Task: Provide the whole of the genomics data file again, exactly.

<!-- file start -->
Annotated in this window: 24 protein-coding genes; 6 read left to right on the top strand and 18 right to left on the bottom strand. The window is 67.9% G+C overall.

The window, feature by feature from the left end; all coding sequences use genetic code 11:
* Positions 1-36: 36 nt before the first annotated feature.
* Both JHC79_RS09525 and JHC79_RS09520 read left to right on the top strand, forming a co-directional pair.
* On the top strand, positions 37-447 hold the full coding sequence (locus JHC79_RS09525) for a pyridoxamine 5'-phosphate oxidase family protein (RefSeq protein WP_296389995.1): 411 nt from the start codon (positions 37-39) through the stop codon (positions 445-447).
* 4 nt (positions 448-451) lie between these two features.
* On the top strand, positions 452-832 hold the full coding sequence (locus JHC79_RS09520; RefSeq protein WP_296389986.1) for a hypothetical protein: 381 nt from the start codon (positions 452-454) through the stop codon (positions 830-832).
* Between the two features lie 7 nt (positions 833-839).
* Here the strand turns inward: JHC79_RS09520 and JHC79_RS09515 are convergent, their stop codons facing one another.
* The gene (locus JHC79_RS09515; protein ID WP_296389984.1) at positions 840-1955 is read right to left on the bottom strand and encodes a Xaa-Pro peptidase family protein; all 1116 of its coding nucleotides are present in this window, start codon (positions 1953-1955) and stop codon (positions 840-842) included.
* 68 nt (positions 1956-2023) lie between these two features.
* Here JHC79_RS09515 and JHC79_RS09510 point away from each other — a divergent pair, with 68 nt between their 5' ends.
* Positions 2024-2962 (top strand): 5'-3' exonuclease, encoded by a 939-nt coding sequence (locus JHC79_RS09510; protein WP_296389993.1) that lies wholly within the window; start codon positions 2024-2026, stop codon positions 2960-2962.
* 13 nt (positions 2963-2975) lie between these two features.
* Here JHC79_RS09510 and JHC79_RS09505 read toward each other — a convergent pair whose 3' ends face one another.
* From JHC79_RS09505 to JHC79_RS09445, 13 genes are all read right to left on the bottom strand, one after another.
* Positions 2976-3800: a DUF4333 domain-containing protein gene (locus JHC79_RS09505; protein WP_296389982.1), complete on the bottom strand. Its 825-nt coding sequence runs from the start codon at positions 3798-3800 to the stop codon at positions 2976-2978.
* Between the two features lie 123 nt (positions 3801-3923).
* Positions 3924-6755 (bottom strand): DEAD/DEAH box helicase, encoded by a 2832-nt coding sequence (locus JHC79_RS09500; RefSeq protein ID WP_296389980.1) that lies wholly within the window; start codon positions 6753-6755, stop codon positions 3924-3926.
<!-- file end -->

Annotated in this window: 24 protein-coding genes; 6 read left to right on the top strand and 18 right to left on the bottom strand. The window is 67.9% G+C overall.

The window, feature by feature from the left end; all coding sequences use genetic code 11:
* Positions 1-36: 36 nt before the first annotated feature.
* Both JHC79_RS09525 and JHC79_RS09520 read left to right on the top strand, forming a co-directional pair.
* On the top strand, positions 37-447 hold the full coding sequence (locus JHC79_RS09525) for a pyridoxamine 5'-phosphate oxidase family protein (RefSeq protein WP_296389995.1): 411 nt from the start codon (positions 37-39) through the stop codon (positions 445-447).
* 4 nt (positions 448-451) lie between these two features.
* On the top strand, positions 452-832 hold the full coding sequence (locus JHC79_RS09520; RefSeq protein WP_296389986.1) for a hypothetical protein: 381 nt from the start codon (positions 452-454) through the stop codon (positions 830-832).
* Between the two features lie 7 nt (positions 833-839).
* Here the strand turns inward: JHC79_RS09520 and JHC79_RS09515 are convergent, their stop codons facing one another.
* The gene (locus JHC79_RS09515; protein ID WP_296389984.1) at positions 840-1955 is read right to left on the bottom strand and encodes a Xaa-Pro peptidase family protein; all 1116 of its coding nucleotides are present in this window, start codon (positions 1953-1955) and stop codon (positions 840-842) included.
* 68 nt (positions 1956-2023) lie between these two features.
* Here JHC79_RS09515 and JHC79_RS09510 point away from each other — a divergent pair, with 68 nt between their 5' ends.
* Positions 2024-2962 (top strand): 5'-3' exonuclease, encoded by a 939-nt coding sequence (locus JHC79_RS09510; protein WP_296389993.1) that lies wholly within the window; start codon positions 2024-2026, stop codon positions 2960-2962.
* 13 nt (positions 2963-2975) lie between these two features.
* Here JHC79_RS09510 and JHC79_RS09505 read toward each other — a convergent pair whose 3' ends face one another.
* From JHC79_RS09505 to JHC79_RS09445, 13 genes are all read right to left on the bottom strand, one after another.
* Positions 2976-3800: a DUF4333 domain-containing protein gene (locus JHC79_RS09505; protein WP_296389982.1), complete on the bottom strand. Its 825-nt coding sequence runs from the start codon at positions 3798-3800 to the stop codon at positions 2976-2978.
* Between the two features lie 123 nt (positions 3801-3923).
* Positions 3924-6755 (bottom strand): DEAD/DEAH box helicase, encoded by a 2832-nt coding sequence (locus JHC79_RS09500; RefSeq protein ID WP_296389980.1) that lies wholly within the window; start codon positions 6753-6755, stop codon positions 3924-3926.